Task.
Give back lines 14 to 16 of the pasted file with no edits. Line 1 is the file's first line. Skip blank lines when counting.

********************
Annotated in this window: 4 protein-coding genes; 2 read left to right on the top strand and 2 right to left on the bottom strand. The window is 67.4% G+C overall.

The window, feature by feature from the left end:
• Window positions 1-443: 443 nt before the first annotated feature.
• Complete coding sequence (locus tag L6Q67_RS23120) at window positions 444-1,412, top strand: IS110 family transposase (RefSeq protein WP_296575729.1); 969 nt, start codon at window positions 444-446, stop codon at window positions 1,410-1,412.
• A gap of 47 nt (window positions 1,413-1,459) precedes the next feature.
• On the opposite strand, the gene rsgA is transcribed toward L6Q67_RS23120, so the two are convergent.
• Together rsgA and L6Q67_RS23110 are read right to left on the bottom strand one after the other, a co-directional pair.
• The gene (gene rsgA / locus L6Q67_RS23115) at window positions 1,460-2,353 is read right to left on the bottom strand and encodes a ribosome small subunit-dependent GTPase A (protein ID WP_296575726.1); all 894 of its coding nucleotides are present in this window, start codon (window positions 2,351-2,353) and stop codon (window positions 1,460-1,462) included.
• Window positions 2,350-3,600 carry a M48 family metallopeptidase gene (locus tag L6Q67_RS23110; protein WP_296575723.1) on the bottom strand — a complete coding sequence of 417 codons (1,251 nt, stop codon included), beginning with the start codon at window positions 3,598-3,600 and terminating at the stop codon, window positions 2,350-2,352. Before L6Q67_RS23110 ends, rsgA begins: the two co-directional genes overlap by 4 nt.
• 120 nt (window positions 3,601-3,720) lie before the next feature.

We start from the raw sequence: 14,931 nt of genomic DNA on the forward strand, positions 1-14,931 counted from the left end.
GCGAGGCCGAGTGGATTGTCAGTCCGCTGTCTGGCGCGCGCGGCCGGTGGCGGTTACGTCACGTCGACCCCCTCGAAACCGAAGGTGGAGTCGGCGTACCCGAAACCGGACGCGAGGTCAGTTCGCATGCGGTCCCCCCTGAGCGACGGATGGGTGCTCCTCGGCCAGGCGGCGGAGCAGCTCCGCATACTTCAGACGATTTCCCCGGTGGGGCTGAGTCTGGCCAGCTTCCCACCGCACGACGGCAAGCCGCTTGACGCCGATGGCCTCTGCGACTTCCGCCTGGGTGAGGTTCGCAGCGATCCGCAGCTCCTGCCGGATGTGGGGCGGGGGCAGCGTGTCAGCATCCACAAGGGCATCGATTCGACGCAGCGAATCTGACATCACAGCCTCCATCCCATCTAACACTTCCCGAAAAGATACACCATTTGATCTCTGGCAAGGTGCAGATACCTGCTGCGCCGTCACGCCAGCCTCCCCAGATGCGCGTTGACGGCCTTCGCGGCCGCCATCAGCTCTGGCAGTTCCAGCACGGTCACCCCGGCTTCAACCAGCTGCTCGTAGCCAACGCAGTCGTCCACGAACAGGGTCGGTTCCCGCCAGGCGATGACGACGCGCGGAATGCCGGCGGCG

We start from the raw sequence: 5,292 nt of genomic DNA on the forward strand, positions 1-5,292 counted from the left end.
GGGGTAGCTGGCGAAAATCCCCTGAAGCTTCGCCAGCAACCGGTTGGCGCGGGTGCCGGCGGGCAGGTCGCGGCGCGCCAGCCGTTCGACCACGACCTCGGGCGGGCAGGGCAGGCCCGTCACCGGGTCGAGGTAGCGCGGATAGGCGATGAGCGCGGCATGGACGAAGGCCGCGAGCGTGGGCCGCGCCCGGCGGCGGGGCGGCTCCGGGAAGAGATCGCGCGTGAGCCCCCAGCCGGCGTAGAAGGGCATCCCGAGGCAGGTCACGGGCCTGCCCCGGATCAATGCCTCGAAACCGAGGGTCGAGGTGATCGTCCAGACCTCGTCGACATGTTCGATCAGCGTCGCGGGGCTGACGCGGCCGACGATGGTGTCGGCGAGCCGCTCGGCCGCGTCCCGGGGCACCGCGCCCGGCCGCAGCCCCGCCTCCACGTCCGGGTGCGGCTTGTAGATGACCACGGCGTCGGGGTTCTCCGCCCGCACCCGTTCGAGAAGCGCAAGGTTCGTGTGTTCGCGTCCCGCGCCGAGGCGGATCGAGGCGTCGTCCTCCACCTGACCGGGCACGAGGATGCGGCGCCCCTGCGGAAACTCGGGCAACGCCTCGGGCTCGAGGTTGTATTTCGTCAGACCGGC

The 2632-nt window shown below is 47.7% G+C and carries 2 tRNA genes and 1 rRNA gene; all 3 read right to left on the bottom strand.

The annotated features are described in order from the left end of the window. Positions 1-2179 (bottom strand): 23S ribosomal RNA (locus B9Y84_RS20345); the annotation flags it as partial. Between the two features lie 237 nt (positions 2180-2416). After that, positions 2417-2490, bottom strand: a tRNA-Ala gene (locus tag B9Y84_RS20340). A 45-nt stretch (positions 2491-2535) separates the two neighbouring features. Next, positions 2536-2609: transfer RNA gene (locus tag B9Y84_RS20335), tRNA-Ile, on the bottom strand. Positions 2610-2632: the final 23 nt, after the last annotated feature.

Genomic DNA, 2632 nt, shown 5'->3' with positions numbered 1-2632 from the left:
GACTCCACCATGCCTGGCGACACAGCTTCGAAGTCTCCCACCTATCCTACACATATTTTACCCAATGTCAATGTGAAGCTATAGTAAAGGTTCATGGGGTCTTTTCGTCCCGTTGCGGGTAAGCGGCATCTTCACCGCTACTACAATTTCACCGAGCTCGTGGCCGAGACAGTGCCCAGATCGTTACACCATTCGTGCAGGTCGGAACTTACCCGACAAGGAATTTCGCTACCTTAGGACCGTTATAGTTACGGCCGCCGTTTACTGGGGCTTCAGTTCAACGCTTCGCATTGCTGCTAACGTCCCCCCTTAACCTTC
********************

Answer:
GGGGTAGCTGGCGAAAATCCCCTGAAGCTTCGCCAGCAACCGGTTGGCGCGGGTGCCGGCGGGCAGGTCGCGGCGCGCCAGCCGTTCGACCACGACCTCGGGCGGGCAGGGCAGGCCCGTCACCGGGTCGAGGTAGCGCGGATAGGCGATGAGCGCGGCATGGACGAAGGCCGCGAGCGTGGGCCGCGCCCGGCGGCGGGGCGGCTCCGGGAAGAGATCGCGCGTGAGCCCCCAGCCGGCGTAGAAGGGCATCCCGAGGCAGGTCACGGGCCTGCCCCGGATCAATGCCTCGAAACCGAGGGTCGAGGTGATCGTCCAGACCTCGTCGACATGTTCGATCAGCGTCGCGGGGCTGACGCGGCCGACGATGGTGTCGGCGAGCCGCTCGGCCGCGTCCCGGGGCACCGCGCCCGGCCGCAGCCCCGCCTCCACGTCCGGGTGCGGCTTGTAGATGACCACGGCGTCGGGGTTCTCCGCCCGCACCCGTTCGAGAAGCGCAAGGTTCGTGTGTTCGCGTCCCGCGCCGAGGCGGATCGAGGCGTCGTCCTCCACCTGACCGGGCACGAGGATGCGGCGCCCCTGCGGAAACTCGGGCAACGCCTCGGGCTCGAGGTTGTATTTCGTCAGACCGGC

The 2632-nt window shown below is 47.7% G+C and carries 2 tRNA genes and 1 rRNA gene; all 3 read right to left on the bottom strand.

The annotated features are described in order from the left end of the window. Positions 1-2179 (bottom strand): 23S ribosomal RNA (locus B9Y84_RS20345); the annotation flags it as partial. Between the two features lie 237 nt (positions 2180-2416). After that, positions 2417-2490, bottom strand: a tRNA-Ala gene (locus tag B9Y84_RS20340). A 45-nt stretch (positions 2491-2535) separates the two neighbouring features. Next, positions 2536-2609: transfer RNA gene (locus tag B9Y84_RS20335), tRNA-Ile, on the bottom strand. Positions 2610-2632: the final 23 nt, after the last annotated feature.